Just a walk in the Park
Published 6:48 pm Tuesday, March 8, 2022
Upcoming show at Minneapolis’ Parkway Theater has milestone feel for Whalen and the Willows
Joshua Whalen, front man and founder of Whalen and the Willows, recently put an emotional video up on Facebook, imploring people to take in their show at the Parkway Theater later this month.
There was a deep gravity behind his words as he spoke to viewers about the importance of this one show and the feeling that this could be a pivotal moment for the band.
“This is a big shot for us,” Whalen said during a sit-down Monday afternoon. “If we can bring people out and show support that our music is that good it’s going to allow us to open for bigger acts and bigger venues.”
The show is a CD release party for the band’s sophomore effort, “Redemption,” which take listeners on an emotional journey through Whalen’s own life.
The album follows a story woven through the eight-track journey that opens up Whalen’s past battles with alcoholism to the hopes of brighter tomorrow and raising his daughter.
“Here’s a good chance to maybe redevelop myself,” said Whalen, who has been clean for a year and four months. “The record kind of talks about my past and my struggles with mental health and alcoholism.”
“This is my past. I need to get good with that,” Whalen added. “It’s a very frightening, difficult journey.”
The album carries on through health problems that included a blood clot underneath the burdensome COVID-19 pandemic to a more positive future.
“Wonderful things started happening in my life,” he said. “The tail end leaves off where I am now — hopeful and ambitious.”
That’s what the Parkway show, taking place on March 19, has come to represent.
“Redemption” in a lot of ways is an enriching experience of the band coming through to a nexus in its story, and signifying a point where the band is ready to make the leap forward to something lasting.
The follow-up to 2020’s “Peaceful,” “Redemption” lays the foundation of a band ready take the reigns of its future.
“This is essentially our gateway of being looked at as a serious band,” Whalen said.
At its heart, though, “Redemption” is also the mark of a matured band that’s taken a lot of effort to reach this point, especially when you mix a pandemic into the recipe.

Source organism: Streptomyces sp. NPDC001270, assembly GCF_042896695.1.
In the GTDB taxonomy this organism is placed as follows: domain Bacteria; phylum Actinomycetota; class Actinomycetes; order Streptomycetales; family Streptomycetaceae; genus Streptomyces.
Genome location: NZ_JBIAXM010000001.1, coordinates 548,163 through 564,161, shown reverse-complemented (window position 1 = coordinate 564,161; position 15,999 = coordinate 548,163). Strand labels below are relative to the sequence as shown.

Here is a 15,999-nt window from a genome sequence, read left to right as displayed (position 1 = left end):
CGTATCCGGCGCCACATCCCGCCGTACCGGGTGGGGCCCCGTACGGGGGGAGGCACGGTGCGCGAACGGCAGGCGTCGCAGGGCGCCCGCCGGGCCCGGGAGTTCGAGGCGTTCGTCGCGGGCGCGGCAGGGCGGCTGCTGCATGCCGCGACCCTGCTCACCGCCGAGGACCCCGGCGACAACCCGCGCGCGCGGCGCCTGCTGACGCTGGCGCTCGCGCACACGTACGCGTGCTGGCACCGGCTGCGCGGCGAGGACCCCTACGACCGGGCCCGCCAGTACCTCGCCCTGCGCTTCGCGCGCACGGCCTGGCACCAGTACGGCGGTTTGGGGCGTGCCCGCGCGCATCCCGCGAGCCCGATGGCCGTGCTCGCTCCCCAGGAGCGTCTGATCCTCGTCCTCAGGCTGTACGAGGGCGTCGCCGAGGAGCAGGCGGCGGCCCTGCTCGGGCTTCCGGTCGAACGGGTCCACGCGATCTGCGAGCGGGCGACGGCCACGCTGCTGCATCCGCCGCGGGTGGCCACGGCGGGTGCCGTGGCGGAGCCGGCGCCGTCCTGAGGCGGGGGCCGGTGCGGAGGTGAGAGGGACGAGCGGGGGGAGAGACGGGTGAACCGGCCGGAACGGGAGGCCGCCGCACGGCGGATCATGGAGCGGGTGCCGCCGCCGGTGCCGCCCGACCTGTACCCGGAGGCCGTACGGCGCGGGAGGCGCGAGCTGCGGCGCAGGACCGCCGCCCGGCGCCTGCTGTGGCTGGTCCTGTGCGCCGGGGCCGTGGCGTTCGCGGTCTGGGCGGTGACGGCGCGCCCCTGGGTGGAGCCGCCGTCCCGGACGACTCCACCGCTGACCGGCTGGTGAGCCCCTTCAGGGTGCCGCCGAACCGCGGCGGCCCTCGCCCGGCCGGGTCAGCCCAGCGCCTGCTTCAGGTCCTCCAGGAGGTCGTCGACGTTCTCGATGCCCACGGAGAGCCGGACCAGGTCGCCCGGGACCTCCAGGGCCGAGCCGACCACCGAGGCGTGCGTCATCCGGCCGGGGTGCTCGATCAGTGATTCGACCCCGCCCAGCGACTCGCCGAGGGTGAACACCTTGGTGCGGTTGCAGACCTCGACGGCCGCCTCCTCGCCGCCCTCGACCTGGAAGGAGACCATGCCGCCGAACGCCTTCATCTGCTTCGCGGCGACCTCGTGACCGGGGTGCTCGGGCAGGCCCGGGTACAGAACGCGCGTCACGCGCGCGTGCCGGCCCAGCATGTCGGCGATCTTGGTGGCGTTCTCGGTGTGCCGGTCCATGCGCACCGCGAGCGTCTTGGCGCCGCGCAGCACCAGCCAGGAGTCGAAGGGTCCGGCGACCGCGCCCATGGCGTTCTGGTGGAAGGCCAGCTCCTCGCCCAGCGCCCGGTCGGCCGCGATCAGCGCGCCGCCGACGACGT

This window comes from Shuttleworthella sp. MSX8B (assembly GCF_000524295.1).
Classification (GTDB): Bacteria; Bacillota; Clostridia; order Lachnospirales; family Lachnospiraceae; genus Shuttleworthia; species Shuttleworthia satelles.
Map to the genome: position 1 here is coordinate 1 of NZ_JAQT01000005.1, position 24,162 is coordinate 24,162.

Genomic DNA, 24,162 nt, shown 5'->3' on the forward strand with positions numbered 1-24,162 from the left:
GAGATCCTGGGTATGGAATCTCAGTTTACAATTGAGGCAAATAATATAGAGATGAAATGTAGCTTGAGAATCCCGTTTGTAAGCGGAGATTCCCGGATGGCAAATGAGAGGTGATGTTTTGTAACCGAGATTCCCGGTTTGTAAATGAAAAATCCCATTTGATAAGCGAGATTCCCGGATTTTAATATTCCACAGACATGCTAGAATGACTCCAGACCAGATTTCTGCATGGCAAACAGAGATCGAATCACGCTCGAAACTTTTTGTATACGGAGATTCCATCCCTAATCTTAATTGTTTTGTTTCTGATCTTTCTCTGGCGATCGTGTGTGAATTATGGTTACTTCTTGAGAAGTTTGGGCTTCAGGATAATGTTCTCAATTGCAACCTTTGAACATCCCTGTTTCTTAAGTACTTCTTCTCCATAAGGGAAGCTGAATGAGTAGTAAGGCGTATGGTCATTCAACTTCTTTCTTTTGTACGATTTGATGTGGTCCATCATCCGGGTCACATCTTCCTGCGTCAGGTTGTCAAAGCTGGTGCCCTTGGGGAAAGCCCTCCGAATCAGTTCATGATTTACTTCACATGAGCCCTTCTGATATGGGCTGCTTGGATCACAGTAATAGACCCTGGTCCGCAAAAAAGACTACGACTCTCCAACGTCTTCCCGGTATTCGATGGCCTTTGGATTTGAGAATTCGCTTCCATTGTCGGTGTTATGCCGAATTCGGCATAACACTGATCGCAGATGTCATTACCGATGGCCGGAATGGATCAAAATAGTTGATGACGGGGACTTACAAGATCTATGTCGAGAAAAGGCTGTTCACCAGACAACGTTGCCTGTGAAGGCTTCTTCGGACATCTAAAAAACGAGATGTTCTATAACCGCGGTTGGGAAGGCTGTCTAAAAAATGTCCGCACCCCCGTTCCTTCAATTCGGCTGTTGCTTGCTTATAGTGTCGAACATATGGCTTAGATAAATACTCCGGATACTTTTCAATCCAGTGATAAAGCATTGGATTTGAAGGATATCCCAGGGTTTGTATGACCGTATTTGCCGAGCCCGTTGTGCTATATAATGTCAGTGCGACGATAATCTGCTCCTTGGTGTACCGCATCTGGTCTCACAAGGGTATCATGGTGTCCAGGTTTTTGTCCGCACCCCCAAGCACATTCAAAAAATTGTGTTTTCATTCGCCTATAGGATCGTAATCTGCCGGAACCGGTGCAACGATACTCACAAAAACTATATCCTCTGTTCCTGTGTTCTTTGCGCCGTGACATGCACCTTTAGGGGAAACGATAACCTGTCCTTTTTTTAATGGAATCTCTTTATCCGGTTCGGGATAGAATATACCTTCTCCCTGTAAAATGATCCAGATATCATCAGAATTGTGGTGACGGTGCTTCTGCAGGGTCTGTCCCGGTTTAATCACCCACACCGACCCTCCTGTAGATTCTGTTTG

“It’s been a lot of work in a ton of different aspects,” Whalen said. “The biggest thing ultimately is us becoming better musicians and becoming much clearer with what we’re trying to do with our music. Raising the abilities to a level where we feel like we have what it takes.”
That confidence is rooted in the band’s ability to try and experiment with new approaches to their music. Whereas “Peaceful” was rooted in Americana, folk and alternative country, “Redemption” finds its anchor in alternative rock influences, but still contains those sounds people will recognize as Whalen and the Willows.
“We decided on the next record we would try something different, but it’s undoubtedly the Willows,” Whalen stressed.
This leads into the Parkway show, which lends itself to being a very important moment for the band.
“A lot of that is getting enough people to listen to our music, shake enough trees and knock on enough doors,” Whalen said. “Here’s your chance, take a swing. Let’s see if the people come out.”
Whalen and the Willows has enjoyed strong local support over the recent years and Whalen himself knows that support will continue to be important and play a key role in where the band goes from here.
It’s why he put so much emphasis on this Minneapolis show when speaking through his recent video to fans.
“It’s definitely a make-it or break show,” Whalen said, but cushioned those words by adding that it’s just the end of this phase. “If this show doesn’t go the way we hope, it’s not the end of the Willows. It just means we have to improve ourselves and start over.”
This is an opportunity to also establish themselves in a larger chunk of geography. The group saw some traction after “Peaceful,” receiving air time on The Current and a number of other outlets. However, with the coming of the pandemic, a lot of those relationships were severed, leaving the band to continue on to reconnect themselves with the Twin Cities music scene.
“I just think right now we’re trying to reestablish ourselves in those places,” Whalen said. “Ticket sales are doing really well and we’re getting great support from our people.”
Regardless, Whalen said that the band is at a point in its career where all roads lead to one place.
“A good way to look at it is our confidence has grown,” he said. “We’re even more serious. [“Peaceful”] took a lot of money out of my pocket and the band’s pocket to do all of that work. The pandemic sidelined everything and our response was to make a new record. We’re really on the same page. Our confidence is growing, we made another record and we’ll play more shows.”
Whalen and the Willows
What: Whalen and Willows CD release party for “Redemption” featuring Lost in Austin
When: March 19. Doors open at 7 p.m., show begins at 8 p.m.
Where: Parkway Theater, 4814 Chicago Avenue, Minneapolis.
Tickets: $40 VIP Ticket (includes premium reserved seating, artist meet and greet, and a copy of “Redemption”’), $25 Preferred Reserved Seating, $17 Advance General Admission Seating